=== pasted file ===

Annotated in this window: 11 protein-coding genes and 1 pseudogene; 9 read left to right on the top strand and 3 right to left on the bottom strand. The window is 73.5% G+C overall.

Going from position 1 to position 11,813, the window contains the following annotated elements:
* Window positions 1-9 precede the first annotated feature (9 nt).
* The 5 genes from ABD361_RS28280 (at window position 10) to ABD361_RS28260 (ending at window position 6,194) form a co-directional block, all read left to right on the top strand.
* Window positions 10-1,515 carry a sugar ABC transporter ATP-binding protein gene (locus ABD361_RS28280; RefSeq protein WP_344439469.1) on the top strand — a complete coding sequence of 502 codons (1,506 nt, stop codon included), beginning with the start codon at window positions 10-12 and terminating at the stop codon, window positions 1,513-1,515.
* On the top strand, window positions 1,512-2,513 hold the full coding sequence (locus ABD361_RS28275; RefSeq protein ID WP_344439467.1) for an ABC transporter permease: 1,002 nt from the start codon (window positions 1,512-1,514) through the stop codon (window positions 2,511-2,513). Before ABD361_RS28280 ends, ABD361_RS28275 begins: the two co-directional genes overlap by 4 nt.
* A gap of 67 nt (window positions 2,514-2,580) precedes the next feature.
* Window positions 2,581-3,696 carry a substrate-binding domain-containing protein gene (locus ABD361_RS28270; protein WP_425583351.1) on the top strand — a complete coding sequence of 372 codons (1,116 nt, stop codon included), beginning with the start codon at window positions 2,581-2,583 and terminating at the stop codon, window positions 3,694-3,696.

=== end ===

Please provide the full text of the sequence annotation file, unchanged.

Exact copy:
Annotated in this window: 11 protein-coding genes and 1 pseudogene; 9 read left to right on the top strand and 3 right to left on the bottom strand. The window is 73.5% G+C overall.

Going from position 1 to position 11,813, the window contains the following annotated elements:
* Window positions 1-9 precede the first annotated feature (9 nt).
* The 5 genes from ABD361_RS28280 (at window position 10) to ABD361_RS28260 (ending at window position 6,194) form a co-directional block, all read left to right on the top strand.
* Window positions 10-1,515 carry a sugar ABC transporter ATP-binding protein gene (locus ABD361_RS28280; RefSeq protein WP_344439469.1) on the top strand — a complete coding sequence of 502 codons (1,506 nt, stop codon included), beginning with the start codon at window positions 10-12 and terminating at the stop codon, window positions 1,513-1,515.
* On the top strand, window positions 1,512-2,513 hold the full coding sequence (locus ABD361_RS28275; RefSeq protein ID WP_344439467.1) for an ABC transporter permease: 1,002 nt from the start codon (window positions 1,512-1,514) through the stop codon (window positions 2,511-2,513). Before ABD361_RS28280 ends, ABD361_RS28275 begins: the two co-directional genes overlap by 4 nt.
* A gap of 67 nt (window positions 2,514-2,580) precedes the next feature.
* Window positions 2,581-3,696 carry a substrate-binding domain-containing protein gene (locus ABD361_RS28270; protein WP_425583351.1) on the top strand — a complete coding sequence of 372 codons (1,116 nt, stop codon included), beginning with the start codon at window positions 2,581-2,583 and terminating at the stop codon, window positions 3,694-3,696.